Slow tracking for BMJ papersBMJ 2005; 331 doi: https://doi.org/10.1136/bmj.331.7531.1551 (Published 22 December 2005) Cite this as: BMJ 2005;331:1551
- Christopher Martyn, associate editor (email@example.com)
- BMJ,London WC1H 9JR
An editor argues against the current enthusiasm for fast tracking pages
It seems that it all started with the Lancet.1 In 1997 it offered to publish selected manuscripts within four weeks of submission. They claimed that their motive was to get important data into the public health arena as quickly as possible, citing worrying (worrying!) instances that they and other journals had experienced of “delays in the publication of important data with major public-health messages.” Each week's delay, they asserted, is “another week during which the research findings can leak out, perhaps in distorted form, via the mass media. Without the full paper, those health-care workers who advise the public are not privy to the caveats and interpretations made by the authors of the study.”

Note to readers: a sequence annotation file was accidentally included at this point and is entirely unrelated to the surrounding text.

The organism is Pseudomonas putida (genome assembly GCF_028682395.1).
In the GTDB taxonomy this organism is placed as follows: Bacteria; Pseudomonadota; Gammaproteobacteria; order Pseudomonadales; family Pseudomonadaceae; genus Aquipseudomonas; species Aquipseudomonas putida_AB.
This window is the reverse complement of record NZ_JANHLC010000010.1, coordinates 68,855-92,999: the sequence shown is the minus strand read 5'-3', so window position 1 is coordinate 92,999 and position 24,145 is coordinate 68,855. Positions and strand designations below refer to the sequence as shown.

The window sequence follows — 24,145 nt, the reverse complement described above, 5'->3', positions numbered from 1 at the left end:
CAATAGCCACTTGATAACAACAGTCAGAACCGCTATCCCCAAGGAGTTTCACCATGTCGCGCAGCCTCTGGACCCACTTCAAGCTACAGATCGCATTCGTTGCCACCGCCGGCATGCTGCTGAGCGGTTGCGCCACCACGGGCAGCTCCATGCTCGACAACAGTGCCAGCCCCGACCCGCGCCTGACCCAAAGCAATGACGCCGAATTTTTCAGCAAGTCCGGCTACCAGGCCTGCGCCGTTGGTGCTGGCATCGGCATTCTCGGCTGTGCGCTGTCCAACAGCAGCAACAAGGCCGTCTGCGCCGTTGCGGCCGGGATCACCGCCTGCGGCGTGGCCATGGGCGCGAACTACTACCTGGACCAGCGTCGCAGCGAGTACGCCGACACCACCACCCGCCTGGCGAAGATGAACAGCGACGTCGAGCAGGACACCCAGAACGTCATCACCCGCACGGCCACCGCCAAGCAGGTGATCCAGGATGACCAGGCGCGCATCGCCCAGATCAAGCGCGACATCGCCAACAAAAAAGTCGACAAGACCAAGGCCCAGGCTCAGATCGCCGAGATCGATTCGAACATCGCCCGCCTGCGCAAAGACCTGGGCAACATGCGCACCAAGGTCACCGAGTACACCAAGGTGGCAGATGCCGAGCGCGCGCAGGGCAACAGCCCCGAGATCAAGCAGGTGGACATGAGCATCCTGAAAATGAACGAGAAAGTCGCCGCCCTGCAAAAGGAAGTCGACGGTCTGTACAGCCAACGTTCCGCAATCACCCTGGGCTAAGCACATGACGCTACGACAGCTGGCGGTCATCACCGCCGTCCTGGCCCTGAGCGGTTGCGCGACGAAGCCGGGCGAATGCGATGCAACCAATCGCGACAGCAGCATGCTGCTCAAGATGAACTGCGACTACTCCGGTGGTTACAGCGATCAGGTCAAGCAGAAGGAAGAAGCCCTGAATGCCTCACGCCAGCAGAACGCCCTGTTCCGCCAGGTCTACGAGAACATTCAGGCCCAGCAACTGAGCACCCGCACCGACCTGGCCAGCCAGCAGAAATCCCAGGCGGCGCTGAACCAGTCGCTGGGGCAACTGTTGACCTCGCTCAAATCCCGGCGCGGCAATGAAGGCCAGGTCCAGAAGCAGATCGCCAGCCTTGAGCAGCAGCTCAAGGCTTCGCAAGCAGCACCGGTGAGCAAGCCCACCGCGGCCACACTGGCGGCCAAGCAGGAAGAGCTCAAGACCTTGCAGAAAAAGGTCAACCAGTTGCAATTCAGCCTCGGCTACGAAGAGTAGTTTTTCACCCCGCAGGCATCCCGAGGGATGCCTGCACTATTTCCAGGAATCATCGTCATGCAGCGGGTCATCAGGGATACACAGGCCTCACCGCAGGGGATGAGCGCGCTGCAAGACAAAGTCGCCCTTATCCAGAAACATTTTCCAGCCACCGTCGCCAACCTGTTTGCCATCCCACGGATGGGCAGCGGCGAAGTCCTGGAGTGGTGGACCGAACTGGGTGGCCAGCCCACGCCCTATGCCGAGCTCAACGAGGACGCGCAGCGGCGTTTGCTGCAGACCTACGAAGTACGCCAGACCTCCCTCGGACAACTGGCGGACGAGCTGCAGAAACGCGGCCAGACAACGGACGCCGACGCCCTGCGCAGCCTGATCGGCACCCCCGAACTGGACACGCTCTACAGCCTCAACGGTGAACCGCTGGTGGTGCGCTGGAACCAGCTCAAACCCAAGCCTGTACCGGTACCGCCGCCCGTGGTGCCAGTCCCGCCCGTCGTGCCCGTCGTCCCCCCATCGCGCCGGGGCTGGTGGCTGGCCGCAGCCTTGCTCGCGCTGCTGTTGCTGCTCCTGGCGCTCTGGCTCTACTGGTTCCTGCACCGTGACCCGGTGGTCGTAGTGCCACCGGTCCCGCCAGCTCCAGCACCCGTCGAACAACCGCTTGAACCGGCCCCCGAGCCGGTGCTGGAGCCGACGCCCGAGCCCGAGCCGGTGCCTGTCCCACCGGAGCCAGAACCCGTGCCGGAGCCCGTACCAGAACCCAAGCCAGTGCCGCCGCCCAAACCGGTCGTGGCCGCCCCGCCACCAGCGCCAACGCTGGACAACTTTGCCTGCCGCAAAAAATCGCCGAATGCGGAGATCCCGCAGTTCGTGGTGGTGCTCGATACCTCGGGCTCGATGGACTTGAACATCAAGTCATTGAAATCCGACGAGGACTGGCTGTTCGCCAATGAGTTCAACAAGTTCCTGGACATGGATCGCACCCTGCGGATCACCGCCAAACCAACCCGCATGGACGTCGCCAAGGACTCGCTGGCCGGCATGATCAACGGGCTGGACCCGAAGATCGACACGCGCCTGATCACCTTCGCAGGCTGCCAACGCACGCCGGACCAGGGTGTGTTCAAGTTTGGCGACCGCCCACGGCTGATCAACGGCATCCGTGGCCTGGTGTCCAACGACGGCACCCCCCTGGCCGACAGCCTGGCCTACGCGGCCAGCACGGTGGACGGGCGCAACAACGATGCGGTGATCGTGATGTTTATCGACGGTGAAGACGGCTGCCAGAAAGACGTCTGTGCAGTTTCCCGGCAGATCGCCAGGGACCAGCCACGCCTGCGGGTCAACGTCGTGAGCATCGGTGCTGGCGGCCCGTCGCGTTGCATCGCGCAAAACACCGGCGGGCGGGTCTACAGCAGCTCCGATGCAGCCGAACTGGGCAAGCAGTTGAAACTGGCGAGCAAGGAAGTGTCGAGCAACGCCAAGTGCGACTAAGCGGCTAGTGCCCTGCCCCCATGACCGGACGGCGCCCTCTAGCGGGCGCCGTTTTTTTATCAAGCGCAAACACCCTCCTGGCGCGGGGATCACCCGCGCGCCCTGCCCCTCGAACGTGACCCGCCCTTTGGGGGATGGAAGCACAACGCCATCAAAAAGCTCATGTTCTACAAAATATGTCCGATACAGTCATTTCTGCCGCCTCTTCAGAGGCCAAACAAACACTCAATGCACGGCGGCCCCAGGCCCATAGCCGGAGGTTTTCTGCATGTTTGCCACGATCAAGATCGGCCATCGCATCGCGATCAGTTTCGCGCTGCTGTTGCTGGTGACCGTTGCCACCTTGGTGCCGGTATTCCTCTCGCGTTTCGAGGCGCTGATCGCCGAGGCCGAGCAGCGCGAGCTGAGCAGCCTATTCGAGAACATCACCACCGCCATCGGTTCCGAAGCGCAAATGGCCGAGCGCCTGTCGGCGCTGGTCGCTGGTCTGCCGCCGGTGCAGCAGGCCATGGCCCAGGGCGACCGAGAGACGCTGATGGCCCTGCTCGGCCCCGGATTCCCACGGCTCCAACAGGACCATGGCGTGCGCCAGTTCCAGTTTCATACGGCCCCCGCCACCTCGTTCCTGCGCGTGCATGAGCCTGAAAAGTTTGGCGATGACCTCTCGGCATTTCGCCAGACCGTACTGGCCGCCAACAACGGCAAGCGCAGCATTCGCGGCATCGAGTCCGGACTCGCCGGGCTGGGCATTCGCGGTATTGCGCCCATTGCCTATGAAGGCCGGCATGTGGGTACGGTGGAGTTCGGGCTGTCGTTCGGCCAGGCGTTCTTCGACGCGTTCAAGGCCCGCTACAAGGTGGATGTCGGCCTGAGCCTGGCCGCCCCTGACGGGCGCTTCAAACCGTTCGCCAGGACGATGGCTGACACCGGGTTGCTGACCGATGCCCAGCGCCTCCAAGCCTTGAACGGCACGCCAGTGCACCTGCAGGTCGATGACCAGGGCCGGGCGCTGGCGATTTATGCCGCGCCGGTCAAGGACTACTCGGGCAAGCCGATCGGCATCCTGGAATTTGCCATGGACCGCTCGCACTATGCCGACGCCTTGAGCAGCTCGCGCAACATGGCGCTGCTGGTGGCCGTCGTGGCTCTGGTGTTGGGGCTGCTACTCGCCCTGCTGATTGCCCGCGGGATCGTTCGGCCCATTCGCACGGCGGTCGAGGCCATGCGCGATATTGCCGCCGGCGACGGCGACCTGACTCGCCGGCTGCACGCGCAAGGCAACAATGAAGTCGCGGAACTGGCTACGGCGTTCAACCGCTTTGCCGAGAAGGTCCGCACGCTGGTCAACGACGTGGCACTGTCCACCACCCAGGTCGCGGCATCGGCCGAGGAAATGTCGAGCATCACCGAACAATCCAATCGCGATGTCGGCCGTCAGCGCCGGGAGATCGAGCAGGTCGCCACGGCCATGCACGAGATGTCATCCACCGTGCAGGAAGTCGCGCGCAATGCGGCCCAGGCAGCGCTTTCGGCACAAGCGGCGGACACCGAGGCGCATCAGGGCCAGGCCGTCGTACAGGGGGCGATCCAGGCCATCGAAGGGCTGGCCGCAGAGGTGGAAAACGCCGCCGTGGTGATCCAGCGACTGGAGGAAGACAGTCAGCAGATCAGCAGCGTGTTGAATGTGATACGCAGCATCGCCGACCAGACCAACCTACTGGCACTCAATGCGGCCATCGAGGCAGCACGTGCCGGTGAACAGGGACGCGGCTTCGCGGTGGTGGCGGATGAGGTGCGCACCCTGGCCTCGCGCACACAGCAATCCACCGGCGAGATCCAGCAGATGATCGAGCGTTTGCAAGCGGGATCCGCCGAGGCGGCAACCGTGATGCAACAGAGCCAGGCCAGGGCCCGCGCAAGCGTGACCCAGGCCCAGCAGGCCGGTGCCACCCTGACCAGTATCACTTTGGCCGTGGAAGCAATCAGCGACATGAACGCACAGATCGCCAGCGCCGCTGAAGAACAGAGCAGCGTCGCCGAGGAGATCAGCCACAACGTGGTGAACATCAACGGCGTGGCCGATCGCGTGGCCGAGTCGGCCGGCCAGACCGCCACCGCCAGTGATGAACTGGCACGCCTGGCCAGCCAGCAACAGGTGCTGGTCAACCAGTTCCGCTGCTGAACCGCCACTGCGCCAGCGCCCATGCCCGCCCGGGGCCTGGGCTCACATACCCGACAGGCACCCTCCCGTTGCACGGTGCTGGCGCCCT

Convinced? Well, JAMA was, and a year or two later it offered much the same thing.2 It dubbed the process EXPRESS (Expedited Peer Review and Editorial System for Science) presumably to give the impression that it was JAMA's idea in the first place. Any number of other journals tagged along, and authors can now request fast track from the International Journal of Social Psychiatry, Neuropsychological Rehabilitation, the European Journal of Developmental Psychology, the Journal of Molecular Endocrinology, and the Journal of Occupational and Environmental Medicine, to name but a few. There was even a time when the Quarterly Journal of Medicine offered to fast track papers.
The BMJ has always been doubtful. As an editorial in 1999 pointed out: “It …